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Energy: Friction fights lubricants

Oct 10, 2001

The screws have been tightening over the lubricants market over the past eighteen months. The industry witnessed an estimated de-growth of 12% in FY01. This sluggish performance has continued into the current fiscal. The lubricants industry is estimated to have contracted by 16% in the first five months of the current fiscal. Murphy's curse seems to be playing on the sector. Besides consumption under severe pressure, feedstock prices -- base oil -- have been ruling high with oil markets rallying over the past two years. This has led to a double whammy on operating profits with sales taking a hit and margins being squeezed. The industry, like others, will be hoping for a lower oil price regime.

The challenges do not end there. Competition in the sector has heated up with international companies featuring in the players' list, which include Shell, Pennzoil, Tide, Caltex and Gulf. Also, domestic manufacturers have turned on the heat, as they become more marketing savvy and plug lower price points. With decanalising of base oil imports most international companies are importing feedstock requirement. However, this has exposed importers to depreciation in the rupee. Last fiscal the rupee slid by 7% YoY and has further dipped by an estimated 3.7% year-to-date. Consequently, raw material procurement costs are eating into operating margins.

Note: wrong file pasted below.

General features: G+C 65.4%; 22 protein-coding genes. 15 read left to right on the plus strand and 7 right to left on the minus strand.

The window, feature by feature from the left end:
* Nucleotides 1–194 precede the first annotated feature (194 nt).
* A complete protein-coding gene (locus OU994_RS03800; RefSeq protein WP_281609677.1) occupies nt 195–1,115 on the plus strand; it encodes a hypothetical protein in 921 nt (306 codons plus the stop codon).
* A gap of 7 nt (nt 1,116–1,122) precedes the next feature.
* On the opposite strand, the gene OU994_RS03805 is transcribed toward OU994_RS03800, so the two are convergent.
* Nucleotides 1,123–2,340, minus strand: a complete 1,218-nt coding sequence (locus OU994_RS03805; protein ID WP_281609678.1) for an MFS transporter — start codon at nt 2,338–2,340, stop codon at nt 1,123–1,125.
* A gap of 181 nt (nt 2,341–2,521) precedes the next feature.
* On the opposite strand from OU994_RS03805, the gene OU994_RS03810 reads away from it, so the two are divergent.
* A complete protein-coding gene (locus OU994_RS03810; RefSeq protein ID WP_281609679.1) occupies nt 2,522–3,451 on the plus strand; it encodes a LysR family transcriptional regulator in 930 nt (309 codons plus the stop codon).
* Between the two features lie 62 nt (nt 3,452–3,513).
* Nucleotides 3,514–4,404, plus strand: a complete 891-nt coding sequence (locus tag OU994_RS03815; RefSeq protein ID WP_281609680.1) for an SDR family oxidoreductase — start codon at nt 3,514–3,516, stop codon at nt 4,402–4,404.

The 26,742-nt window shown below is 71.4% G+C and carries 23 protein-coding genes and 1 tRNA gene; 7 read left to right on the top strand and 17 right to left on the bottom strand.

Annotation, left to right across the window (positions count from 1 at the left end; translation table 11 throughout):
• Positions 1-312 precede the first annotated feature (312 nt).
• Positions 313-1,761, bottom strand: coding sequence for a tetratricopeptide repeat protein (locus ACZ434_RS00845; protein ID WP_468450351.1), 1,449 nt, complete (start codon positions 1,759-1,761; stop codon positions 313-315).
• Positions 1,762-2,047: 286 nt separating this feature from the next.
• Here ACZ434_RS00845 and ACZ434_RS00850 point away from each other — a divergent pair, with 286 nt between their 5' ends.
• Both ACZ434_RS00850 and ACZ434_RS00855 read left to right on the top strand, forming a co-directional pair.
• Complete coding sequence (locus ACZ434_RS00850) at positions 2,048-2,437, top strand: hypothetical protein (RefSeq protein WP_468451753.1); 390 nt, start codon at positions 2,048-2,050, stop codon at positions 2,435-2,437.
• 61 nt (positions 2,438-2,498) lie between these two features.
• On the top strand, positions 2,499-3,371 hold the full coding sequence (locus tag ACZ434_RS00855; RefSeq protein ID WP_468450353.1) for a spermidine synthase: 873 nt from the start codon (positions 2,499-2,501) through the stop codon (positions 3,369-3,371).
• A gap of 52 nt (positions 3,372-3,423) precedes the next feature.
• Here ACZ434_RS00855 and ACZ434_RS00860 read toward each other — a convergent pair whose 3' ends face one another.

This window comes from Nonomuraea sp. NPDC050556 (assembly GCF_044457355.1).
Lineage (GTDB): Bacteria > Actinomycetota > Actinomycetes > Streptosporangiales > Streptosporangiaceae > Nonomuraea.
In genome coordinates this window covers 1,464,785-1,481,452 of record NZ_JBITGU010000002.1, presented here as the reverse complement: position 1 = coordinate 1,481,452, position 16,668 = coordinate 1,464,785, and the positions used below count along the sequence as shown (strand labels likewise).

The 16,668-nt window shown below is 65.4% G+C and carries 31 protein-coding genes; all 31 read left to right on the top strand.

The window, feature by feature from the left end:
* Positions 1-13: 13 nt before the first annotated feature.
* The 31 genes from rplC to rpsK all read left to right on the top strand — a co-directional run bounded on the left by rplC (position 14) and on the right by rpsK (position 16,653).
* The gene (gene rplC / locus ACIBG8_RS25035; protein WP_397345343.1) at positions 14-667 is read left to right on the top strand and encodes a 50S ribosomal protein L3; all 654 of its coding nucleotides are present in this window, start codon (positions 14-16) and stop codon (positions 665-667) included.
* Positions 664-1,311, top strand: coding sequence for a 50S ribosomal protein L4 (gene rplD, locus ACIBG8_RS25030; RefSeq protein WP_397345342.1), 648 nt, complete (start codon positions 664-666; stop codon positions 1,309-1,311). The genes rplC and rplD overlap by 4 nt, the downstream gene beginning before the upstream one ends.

A turnaround in domestic economic fortunes is not expected before start of the next fiscal. Transportation is a key consuming industry. After sliding 12.3% YoY in FY01, commercial vehicles (CV) sales slipped by an estimated 12%-15% in 1QFY02. Passenger vehicles have managed a better show with sales improving by an estimated 8% in the quarter ended June'01. In 1QFY02, the Index of Industrial Production (IIP) numbers registered their lowest growth (2.1%) since 1QFY95. The reduced industrial activity has contributed to the weakness in lubricants demand. Under such a scenario, it is likely that most companies will be feeling the pressure in their lubricants business. Pure play lubricant companies are likely to exhibit challenging operating trends for the latest quarter ended.

One possible silver lining for the industry could be the heightened security measures across the globe. With the Indian security forces maintaining equipment in a 'high alert' condition, could it materialize into higher use of lubricants & greases?


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